Why Meditation Is Emerging as the Hot Employee Perk

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Editor's pick: Originally published June 3.

Move over unlimited free sushi and shuttle buses to work; just maybe the emerging hot employee perk is meditation which, you are right, is mostly emptying your mind and concentrating on, well, nothing.

That is easy to say but hard to do - and yet when it is done right, payoffs are plentiful, said multiple sources.

Just ask Brandon Atkinson, chief people officer at New York based online advertising company AppNexus on why meditation is the rage. "It's a reaction to the always-on workplace," he said. "A lot of employees are feeling frazzled and finding it harder to focus. Mindfulness is about being present. In an always on culture that is important."

Think of it as an off switch in a world that always is on and, right there, its value is plain.

In the tech world, too, Atkinson noted the "competition for talent is extraordinary." He believes employees who feel their employers are investing in them are happier employees, and meditation is such an investment.

AppNexus twice weekly offers a guided meditation session in its New York office and, said Atkinson, the half-hour session usually is attended by 10 to 15 people. The company also has a designated meditation room at its satellite offices.

Many other companies are climbing aboard. At group messenger app developer Blend in San Francisco's SoMa, co-founder Matt Geiger said he personally pushed for a daily meditation session at 4 p.m.., around 10 to 15 minutes daily. Geiger mixes up the sessions - some are guided, some are breath based, some are out of the Eastern tradition. He estimated that daily about 40% of the 18 person staff does the meditation and, he said, a payoff is reduced stress.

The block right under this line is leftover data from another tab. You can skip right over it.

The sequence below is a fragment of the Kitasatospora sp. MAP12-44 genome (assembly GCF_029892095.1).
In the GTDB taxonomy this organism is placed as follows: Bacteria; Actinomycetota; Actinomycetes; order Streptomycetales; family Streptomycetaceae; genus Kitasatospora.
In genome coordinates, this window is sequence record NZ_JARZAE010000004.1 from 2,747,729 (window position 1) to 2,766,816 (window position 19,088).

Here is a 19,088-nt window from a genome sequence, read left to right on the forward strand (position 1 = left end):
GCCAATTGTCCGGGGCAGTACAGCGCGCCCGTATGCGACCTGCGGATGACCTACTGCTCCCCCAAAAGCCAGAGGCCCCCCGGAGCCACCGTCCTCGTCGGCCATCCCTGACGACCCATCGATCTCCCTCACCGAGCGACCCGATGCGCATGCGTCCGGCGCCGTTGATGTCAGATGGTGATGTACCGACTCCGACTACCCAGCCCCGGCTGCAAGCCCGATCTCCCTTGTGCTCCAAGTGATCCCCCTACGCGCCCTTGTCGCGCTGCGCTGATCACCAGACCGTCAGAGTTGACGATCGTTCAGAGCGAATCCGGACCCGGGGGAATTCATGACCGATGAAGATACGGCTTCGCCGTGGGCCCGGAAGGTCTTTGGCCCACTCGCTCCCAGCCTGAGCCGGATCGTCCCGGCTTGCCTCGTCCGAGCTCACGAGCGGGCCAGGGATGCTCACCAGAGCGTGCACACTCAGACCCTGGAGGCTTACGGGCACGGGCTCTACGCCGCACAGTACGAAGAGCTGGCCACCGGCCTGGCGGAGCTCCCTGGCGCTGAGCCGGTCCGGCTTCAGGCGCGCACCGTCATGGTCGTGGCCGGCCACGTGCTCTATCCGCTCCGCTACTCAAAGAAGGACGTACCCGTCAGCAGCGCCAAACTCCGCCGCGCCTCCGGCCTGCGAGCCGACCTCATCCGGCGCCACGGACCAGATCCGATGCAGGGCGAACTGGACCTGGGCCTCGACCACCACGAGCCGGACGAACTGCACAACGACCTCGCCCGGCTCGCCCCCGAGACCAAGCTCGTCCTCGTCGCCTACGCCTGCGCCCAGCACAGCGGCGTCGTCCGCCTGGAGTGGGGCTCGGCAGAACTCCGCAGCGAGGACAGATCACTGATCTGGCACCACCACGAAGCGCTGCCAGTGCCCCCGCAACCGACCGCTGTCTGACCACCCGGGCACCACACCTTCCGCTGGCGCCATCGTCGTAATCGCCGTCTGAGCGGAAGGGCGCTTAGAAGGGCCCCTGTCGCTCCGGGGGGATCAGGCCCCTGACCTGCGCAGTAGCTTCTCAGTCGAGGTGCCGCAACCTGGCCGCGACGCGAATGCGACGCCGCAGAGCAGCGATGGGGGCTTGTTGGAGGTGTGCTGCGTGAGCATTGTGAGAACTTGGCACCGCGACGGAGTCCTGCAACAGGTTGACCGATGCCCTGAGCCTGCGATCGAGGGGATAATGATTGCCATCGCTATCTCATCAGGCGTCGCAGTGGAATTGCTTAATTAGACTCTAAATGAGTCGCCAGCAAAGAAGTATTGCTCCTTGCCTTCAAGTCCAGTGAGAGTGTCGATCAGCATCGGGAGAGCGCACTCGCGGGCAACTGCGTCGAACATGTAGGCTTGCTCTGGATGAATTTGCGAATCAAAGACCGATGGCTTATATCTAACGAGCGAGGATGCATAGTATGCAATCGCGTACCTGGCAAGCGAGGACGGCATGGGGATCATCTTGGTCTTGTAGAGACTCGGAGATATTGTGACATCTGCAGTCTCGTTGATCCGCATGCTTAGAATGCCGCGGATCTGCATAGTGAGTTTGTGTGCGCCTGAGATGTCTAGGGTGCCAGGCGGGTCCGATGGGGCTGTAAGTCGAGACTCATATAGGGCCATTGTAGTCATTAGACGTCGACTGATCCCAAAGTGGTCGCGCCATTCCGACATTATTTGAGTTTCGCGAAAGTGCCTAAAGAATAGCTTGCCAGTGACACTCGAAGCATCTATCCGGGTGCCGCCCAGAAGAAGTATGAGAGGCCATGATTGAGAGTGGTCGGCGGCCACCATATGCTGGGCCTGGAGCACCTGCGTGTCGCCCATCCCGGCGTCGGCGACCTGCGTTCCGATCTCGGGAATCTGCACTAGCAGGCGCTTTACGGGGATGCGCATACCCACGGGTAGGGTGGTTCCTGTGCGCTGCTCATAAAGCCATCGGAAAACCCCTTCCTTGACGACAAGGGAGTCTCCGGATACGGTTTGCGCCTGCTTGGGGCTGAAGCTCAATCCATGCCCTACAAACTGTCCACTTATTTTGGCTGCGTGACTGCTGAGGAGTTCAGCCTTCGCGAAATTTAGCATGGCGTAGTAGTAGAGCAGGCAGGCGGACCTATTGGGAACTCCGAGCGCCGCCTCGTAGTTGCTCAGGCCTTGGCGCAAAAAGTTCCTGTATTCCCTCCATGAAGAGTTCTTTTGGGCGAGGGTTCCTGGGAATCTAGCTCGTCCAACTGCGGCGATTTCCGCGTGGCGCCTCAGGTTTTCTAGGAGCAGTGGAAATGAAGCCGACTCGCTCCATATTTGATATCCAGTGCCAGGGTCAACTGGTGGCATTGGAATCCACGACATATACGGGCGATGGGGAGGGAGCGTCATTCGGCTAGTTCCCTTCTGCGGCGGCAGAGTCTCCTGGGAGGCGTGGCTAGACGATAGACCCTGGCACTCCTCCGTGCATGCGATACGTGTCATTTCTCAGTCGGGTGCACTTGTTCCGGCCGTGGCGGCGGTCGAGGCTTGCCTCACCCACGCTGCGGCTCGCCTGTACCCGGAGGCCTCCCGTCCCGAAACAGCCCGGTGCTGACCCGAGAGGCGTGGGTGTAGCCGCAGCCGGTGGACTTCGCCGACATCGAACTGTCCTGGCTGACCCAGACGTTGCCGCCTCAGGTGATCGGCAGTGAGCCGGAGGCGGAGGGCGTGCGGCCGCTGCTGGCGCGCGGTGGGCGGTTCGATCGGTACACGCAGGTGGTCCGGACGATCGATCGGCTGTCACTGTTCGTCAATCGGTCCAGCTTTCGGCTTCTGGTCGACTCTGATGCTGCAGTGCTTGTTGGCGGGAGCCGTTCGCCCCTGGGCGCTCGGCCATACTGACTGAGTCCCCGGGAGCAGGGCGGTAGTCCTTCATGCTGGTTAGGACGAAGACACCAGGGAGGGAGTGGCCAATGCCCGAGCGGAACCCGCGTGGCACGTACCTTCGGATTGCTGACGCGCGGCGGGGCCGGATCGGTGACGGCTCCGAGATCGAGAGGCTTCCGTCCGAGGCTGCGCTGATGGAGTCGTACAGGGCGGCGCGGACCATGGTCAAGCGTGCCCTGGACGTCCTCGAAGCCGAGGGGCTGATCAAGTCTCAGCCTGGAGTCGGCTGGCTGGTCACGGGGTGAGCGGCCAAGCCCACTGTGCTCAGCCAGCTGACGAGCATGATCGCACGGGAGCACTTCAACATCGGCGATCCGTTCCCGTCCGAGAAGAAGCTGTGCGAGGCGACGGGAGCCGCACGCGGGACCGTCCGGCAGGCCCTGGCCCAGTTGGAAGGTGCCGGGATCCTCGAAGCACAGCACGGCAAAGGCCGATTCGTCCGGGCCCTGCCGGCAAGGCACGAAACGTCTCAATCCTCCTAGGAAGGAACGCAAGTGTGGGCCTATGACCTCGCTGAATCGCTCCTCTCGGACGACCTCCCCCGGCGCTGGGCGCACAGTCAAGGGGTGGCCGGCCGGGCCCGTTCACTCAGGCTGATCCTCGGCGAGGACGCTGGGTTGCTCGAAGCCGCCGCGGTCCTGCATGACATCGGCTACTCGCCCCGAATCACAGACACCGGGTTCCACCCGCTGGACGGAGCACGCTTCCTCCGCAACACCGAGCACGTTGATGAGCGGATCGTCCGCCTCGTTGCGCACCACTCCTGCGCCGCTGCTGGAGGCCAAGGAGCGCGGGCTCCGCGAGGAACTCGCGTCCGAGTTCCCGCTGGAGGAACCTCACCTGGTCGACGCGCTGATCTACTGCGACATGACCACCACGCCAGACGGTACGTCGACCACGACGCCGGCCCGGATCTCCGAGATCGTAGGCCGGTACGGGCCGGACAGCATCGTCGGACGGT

It's not just tech companies either. At communications and marketing agency Peppercomm in San Francisco, meditation is also on the to-do list. "We host three, 23-minute sessions, back-to-back, twice a month," said Sara Whitman, managing director and chief culture czar for Peppercomm. "Employees can join one or all three. But, it's really about more than that. The idea is to help people learn techniques they can apply on their own to feel and focus better. The in-person sessions provide the opportunity for learning and to help form a habit."

"I am a recruiter, because my passion is to people to excel in and love their careers and to help companies hire and develop highly productive teams," said recruiter Marissa Peretz, founder of Silicon Beach Talent in Los Angeles. "I encourage my clients, both companies and people who are growing their careers in this increasingly connected and distraction-filled society, to meditate. Why? Because more people are realizing that meditation helps people deal with stress in a healthy manner."

Add it up and, suddenly, business gurus are pronouncing meditation as the next up and coming billion-dollar industry, right next to yoga. Not only is it gaining ground in the workplace but new apps - such as the wildly popular subscription app Headspace - are winning millions of individual users.

Exactly what are meditation's proven benefits? First off, understand that insofar as research shows benefits, they come with a steady, regular practice, probably a minimum of ten minutes daily, maybe five times weekly.  The very occasional session may be relaxing but don't count on seeing big payoffs.

Beyond that, research - including some at Massachusetts General Hospital - definitely link meditation with brain activity and also growth of some aspects of the brain itself.

Research also says that meditation can reduce anxiety among practitioners. It can also help in better regulating emotions. The biggest payoff: stress reduction is claimed by many practitioners.

People who meditate also generally say they feel more in control and that matters in a hectic world.

Maybe the best proof that meditation is having its day in the sun is story behind how AppNexus's Atkinson came to believe in meditation: he was pointed to it by his personal executive coach, with whom he works to "bring my best self to work." That coach taught him the basics of meditation and suggested he make it part of his life. Atkinson did as instructed and, he said, what meditation really teaches "is self-awareness and that is business critical -- that's where success starts."

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